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Plant Physiol. 1984 Apr;74(4):815-21.

Imbibitional chilling injury in pollen: involvement of the respiratory chain.

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Boyce Thompson Institute for Plant Research at Cornell University, Ithaca, New York 14853.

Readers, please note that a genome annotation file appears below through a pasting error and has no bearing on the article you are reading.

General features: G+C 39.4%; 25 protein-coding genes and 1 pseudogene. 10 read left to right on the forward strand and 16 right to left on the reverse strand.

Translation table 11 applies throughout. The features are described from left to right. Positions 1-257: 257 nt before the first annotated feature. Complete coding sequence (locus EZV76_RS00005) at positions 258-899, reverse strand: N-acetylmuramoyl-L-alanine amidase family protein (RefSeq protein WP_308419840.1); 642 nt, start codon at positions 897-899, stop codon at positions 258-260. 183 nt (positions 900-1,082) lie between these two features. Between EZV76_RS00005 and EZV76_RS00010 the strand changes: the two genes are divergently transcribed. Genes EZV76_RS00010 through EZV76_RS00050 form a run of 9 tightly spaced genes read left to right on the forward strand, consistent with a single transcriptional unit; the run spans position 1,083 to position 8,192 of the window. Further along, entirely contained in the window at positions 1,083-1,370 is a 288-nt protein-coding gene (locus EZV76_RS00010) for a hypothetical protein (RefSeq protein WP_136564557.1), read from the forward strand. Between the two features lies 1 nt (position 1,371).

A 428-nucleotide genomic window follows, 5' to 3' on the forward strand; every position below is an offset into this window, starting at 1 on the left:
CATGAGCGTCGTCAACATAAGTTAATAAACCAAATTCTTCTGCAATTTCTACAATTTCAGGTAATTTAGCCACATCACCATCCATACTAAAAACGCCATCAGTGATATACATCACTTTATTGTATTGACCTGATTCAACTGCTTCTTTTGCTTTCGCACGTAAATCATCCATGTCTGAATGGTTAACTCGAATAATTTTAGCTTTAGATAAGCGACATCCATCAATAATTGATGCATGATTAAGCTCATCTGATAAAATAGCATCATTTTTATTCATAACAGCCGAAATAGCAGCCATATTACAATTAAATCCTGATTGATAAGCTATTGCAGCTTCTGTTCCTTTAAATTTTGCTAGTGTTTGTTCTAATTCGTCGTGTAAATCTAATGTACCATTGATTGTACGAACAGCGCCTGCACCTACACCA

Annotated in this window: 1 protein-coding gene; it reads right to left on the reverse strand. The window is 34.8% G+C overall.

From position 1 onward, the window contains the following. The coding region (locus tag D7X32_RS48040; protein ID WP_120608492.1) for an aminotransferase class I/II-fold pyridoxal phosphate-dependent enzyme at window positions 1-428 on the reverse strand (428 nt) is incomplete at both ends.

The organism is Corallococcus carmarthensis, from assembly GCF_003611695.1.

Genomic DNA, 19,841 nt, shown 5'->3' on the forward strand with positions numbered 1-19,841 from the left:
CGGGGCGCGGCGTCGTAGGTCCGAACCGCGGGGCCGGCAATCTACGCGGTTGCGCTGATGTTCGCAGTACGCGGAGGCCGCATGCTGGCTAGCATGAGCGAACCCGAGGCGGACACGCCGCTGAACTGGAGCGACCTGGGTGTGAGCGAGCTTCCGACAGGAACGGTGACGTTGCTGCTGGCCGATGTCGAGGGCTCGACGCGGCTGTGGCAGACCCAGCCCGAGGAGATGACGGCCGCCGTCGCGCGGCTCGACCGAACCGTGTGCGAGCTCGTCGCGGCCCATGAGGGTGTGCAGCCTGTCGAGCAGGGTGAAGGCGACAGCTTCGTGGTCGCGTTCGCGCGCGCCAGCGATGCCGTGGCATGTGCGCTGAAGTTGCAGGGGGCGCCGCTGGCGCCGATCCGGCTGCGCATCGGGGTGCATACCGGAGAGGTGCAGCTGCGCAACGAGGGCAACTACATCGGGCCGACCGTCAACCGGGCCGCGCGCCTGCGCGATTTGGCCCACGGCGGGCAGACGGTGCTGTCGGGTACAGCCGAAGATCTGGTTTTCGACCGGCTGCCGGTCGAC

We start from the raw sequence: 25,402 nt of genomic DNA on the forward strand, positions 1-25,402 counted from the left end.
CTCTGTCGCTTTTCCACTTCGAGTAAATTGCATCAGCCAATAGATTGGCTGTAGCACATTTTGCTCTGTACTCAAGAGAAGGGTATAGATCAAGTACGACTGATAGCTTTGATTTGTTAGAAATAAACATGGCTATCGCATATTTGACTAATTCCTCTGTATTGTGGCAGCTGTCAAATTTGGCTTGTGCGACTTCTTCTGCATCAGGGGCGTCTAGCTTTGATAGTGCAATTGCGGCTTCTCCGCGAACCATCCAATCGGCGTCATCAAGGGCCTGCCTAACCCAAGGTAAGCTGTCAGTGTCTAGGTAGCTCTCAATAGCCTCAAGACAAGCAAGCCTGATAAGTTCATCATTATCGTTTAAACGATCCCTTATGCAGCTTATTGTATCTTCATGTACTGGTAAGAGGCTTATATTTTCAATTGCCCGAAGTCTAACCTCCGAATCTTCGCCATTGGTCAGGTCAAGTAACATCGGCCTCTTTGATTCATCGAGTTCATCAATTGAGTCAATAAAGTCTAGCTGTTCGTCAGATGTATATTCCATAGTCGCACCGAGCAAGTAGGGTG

Chilling injury is sustained by dry pollen of Typha latifolia L. upon hydration in germination medium at 0 degrees C. This injury is evidenced as poor germination, low vigor, and depressed respiration. Isolated mitochondria showed multiple sites of impaired electron transport. Besides losses of cytochrome (Cyt) c and NAD(+), the activities of membrane-bound enzyme complexes such as Cyt oxidase, NADH-duroquinone oxidoreductase, succinate-duroquinone oxidoreductase, and malate-duroquinone oxidoreductase were severely affected.Similarly, as in isolated mitochondria, in situ tests of mitochondrial activity showed that Cyt c was partially lost from its site of action. Re-addition of the lost Cyt c to the grains restored the N,N,N',N'-tetramethyl p-phenylenediamine dihydrochloride plus ascorbate-mediated electron transport from Cyt c to O(2), but did not significantly accelerate the overall O(2) uptake. Electron flow to duroquinone in the injured grains was low, indicating that lesions at the substrate side of ubiquinone determine the rate of O(2) consumption. Leakage of NAD(+), and also of adenylate phosphates and Krebs cycle substrates out of the injured grains, was considerable.Increasing the initial moisture content of the grains strongly enhanced their resistance to cold hydration. Below 17% moisture content (fresh weight basis), the decrease in vigor closely matched the loss of NAD(+) and adenosine phosphates. Vitality was irreversibly lost by cold hydration below 10 to 12% initial moisture content.Injury to dry pollen was prevented by imbibition at 27 degrees C. Decrease of vigor and increased leakage, however, started below 20 degrees C, and complete loss of vitality occurred below 10 degrees C.These results are interpreted as evidence that loss of membrane integrity is the primary cause of imbibitional chilling injury.

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